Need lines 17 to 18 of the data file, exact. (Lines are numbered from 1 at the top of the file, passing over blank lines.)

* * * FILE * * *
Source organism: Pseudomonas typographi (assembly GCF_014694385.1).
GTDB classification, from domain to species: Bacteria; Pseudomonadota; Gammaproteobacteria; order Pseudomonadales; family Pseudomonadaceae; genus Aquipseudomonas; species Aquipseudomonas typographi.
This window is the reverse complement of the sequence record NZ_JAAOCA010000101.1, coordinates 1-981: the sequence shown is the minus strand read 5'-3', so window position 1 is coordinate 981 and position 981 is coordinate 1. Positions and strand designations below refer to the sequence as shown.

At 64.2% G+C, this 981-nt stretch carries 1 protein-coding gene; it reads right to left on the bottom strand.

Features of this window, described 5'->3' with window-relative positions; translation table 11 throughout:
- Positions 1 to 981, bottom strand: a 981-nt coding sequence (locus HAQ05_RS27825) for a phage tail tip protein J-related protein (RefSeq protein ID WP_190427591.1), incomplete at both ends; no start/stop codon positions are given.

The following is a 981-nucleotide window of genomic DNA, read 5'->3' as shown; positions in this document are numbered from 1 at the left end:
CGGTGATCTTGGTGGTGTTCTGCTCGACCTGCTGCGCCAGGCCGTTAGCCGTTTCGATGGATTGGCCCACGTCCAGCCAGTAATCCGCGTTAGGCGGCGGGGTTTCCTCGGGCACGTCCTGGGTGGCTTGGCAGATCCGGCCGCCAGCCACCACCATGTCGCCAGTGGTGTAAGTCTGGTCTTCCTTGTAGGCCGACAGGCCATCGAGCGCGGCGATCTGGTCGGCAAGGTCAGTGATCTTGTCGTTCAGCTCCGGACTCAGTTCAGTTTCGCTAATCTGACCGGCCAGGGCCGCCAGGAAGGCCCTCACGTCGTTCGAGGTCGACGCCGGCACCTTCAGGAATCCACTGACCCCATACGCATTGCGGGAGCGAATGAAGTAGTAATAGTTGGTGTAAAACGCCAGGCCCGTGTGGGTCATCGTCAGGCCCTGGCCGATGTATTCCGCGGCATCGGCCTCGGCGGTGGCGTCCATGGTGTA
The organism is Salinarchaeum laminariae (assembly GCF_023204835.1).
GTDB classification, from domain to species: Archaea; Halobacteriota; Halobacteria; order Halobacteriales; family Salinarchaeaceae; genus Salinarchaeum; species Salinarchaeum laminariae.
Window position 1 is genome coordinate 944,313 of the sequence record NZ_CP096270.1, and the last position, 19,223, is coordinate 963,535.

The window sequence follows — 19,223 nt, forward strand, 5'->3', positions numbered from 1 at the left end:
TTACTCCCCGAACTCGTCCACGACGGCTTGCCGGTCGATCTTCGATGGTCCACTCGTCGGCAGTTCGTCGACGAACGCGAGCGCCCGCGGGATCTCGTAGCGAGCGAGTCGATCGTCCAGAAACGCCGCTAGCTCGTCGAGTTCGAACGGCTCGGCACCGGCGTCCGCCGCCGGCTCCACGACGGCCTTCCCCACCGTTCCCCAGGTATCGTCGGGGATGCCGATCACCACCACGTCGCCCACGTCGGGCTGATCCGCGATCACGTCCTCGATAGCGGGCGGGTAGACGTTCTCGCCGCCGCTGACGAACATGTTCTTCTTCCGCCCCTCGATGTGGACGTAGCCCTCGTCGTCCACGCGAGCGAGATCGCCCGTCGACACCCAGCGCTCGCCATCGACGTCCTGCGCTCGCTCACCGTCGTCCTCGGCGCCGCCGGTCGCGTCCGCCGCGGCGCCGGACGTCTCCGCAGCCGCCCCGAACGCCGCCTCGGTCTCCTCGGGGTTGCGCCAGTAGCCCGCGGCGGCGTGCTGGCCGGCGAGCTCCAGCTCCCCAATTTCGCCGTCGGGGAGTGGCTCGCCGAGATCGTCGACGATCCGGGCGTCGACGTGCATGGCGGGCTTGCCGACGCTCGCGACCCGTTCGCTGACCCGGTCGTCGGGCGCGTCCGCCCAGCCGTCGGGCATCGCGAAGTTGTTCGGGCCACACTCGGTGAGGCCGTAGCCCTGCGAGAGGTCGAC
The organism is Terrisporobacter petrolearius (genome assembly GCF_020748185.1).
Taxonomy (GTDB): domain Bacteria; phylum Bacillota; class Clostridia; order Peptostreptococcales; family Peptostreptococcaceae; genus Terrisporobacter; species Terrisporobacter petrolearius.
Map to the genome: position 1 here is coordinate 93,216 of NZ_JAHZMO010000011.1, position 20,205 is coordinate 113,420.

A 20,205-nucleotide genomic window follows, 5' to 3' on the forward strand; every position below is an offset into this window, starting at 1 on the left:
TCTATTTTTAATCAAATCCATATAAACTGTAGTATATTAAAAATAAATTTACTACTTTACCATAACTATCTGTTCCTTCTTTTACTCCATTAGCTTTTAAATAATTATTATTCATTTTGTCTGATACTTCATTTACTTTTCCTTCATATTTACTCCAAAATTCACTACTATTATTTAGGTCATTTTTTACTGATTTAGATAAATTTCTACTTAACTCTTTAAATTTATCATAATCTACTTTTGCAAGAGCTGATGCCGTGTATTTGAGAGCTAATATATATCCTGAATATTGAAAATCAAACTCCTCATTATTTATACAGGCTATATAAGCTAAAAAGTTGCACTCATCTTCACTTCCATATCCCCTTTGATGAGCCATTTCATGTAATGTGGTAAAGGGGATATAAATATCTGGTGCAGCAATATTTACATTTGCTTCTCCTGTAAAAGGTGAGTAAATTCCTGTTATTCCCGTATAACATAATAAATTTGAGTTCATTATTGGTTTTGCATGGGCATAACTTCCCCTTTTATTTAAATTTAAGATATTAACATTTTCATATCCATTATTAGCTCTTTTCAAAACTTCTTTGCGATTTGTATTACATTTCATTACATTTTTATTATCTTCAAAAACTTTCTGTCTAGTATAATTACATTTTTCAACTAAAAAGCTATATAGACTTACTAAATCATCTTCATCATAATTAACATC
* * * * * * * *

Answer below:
A 20,205-nucleotide genomic window follows, 5' to 3' on the forward strand; every position below is an offset into this window, starting at 1 on the left:
TCTATTTTTAATCAAATCCATATAAACTGTAGTATATTAAAAATAAATTTACTACTTTACCATAACTATCTGTTCCTTCTTTTACTCCATTAGCTTTTAAATAATTATTATTCATTTTGTCTGATACTTCATTTACTTTTCCTTCATATTTACTCCAAAATTCACTACTATTATTTAGGTCATTTTTTACTGATTTAGATAAATTTCTACTTAACTCTTTAAATTTATCATAATCTACTTTTGCAAGAGCTGATGCCGTGTATTTGAGAGCTAATATATATCCTGAATATTGAAAATCAAACTCCTCATTATTTATACAGGCTATATAAGCTAAAAAGTTGCACTCATCTTCACTTCCATATCCCCTTTGATGAGCCATTTCATGTAATGTGGTAAAGGGGATATAAATATCTGGTGCAGCAATATTTACATTTGCTTCTCCTGTAAAAGGTGAGTAAATTCCTGTTATTCCCGTATAACATAATAAATTTGAGTTCATTATTGGTTTTGCATGGGCATAACTTCCCCTTTTATTTAAATTTAAGATATTAACATTTTCATATCCATTATTAGCTCTTTTCAAAACTTCTTTGCGATTTGTATTACATTTCATTACATTTTTATTATCTTCAAAAACTTTCTGTCTAGTATAATTACATTTTTCAACTAAAAAGCTATATAGACTTACTAAATCATCTTCATCATAATTAACATC